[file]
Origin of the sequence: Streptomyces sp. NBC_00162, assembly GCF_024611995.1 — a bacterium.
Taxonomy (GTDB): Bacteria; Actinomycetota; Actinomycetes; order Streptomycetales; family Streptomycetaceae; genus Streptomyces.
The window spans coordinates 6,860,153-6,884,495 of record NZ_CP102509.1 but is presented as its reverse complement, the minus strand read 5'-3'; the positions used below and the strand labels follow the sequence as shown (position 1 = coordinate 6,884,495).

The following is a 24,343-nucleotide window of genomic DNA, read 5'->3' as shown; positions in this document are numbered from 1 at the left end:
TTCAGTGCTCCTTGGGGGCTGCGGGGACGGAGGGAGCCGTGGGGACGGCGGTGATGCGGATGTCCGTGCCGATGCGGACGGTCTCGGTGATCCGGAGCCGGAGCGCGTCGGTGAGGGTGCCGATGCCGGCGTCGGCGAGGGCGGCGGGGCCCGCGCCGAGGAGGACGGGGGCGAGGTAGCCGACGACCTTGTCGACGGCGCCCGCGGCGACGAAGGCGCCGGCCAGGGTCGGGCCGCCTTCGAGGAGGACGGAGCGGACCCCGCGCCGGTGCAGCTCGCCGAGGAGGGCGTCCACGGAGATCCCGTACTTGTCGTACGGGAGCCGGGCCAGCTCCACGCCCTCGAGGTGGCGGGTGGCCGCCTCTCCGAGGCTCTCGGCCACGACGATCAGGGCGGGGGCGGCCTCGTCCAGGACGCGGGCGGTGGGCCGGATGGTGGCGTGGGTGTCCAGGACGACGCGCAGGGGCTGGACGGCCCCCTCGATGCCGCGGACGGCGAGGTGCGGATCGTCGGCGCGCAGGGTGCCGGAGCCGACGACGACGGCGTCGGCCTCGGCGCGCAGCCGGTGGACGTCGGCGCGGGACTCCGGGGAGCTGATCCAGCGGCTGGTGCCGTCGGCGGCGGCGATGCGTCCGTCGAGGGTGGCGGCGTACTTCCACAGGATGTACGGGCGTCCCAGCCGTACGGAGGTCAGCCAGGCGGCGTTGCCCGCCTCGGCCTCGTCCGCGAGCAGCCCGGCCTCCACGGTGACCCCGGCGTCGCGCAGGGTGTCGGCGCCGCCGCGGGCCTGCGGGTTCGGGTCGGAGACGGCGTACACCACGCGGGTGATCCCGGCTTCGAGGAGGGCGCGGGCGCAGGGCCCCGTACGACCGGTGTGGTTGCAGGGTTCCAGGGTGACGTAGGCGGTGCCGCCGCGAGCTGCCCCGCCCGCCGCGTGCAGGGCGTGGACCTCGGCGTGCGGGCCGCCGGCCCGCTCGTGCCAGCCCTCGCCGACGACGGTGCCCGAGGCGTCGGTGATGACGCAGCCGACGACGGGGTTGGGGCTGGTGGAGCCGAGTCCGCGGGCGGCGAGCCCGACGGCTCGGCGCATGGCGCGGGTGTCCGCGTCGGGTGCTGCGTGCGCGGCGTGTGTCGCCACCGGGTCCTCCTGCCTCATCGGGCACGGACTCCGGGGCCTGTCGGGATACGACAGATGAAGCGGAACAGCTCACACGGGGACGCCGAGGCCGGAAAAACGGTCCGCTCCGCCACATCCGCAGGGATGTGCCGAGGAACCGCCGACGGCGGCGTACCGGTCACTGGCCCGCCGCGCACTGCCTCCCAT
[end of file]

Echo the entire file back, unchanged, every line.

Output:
Origin of the sequence: Streptomyces sp. NBC_00162, assembly GCF_024611995.1 — a bacterium.
Taxonomy (GTDB): Bacteria; Actinomycetota; Actinomycetes; order Streptomycetales; family Streptomycetaceae; genus Streptomyces.
The window spans coordinates 6,860,153-6,884,495 of record NZ_CP102509.1 but is presented as its reverse complement, the minus strand read 5'-3'; the positions used below and the strand labels follow the sequence as shown (position 1 = coordinate 6,884,495).

The following is a 24,343-nucleotide window of genomic DNA, read 5'->3' as shown; positions in this document are numbered from 1 at the left end:
TTCAGTGCTCCTTGGGGGCTGCGGGGACGGAGGGAGCCGTGGGGACGGCGGTGATGCGGATGTCCGTGCCGATGCGGACGGTCTCGGTGATCCGGAGCCGGAGCGCGTCGGTGAGGGTGCCGATGCCGGCGTCGGCGAGGGCGGCGGGGCCCGCGCCGAGGAGGACGGGGGCGAGGTAGCCGACGACCTTGTCGACGGCGCCCGCGGCGACGAAGGCGCCGGCCAGGGTCGGGCCGCCTTCGAGGAGGACGGAGCGGACCCCGCGCCGGTGCAGCTCGCCGAGGAGGGCGTCCACGGAGATCCCGTACTTGTCGTACGGGAGCCGGGCCAGCTCCACGCCCTCGAGGTGGCGGGTGGCCGCCTCTCCGAGGCTCTCGGCCACGACGATCAGGGCGGGGGCGGCCTCGTCCAGGACGCGGGCGGTGGGCCGGATGGTGGCGTGGGTGTCCAGGACGACGCGCAGGGGCTGGACGGCCCCCTCGATGCCGCGGACGGCGAGGTGCGGATCGTCGGCGCGCAGGGTGCCGGAGCCGACGACGACGGCGTCGGCCTCGGCGCGCAGCCGGTGGACGTCGGCGCGGGACTCCGGGGAGCTGATCCAGCGGCTGGTGCCGTCGGCGGCGGCGATGCGTCCGTCGAGGGTGGCGGCGTACTTCCACAGGATGTACGGGCGTCCCAGCCGTACGGAGGTCAGCCAGGCGGCGTTGCCCGCCTCGGCCTCGTCCGCGAGCAGCCCGGCCTCCACGGTGACCCCGGCGTCGCGCAGGGTGTCGGCGCCGCCGCGGGCCTGCGGGTTCGGGTCGGAGACGGCGTACACCACGCGGGTGATCCCGGCTTCGAGGAGGGCGCGGGCGCAGGGCCCCGTACGACCGGTGTGGTTGCAGGGTTCCAGGGTGACGTAGGCGGTGCCGCCGCGAGCTGCCCCGCCCGCCGCGTGCAGGGCGTGGACCTCGGCGTGCGGGCCGCCGGCCCGCTCGTGCCAGCCCTCGCCGACGACGGTGCCCGAGGCGTCGGTGATGACGCAGCCGACGACGGGGTTGGGGCTGGTGGAGCCGAGTCCGCGGGCGGCGAGCCCGACGGCTCGGCGCATGGCGCGGGTGTCCGCGTCGGGTGCTGCGTGCGCGGCGTGTGTCGCCACCGGGTCCTCCTGCCTCATCGGGCACGGACTCCGGGGCCTGTCGGGATACGACAGATGAAGCGGAACAGCTCACACGGGGACGCCGAGGCCGGAAAAACGGTCCGCTCCGCCACATCCGCAGGGATGTGCCGAGGAACCGCCGACGGCGGCGTACCGGTCACTGGCCCGCCGCGCACTGCCTCCCAT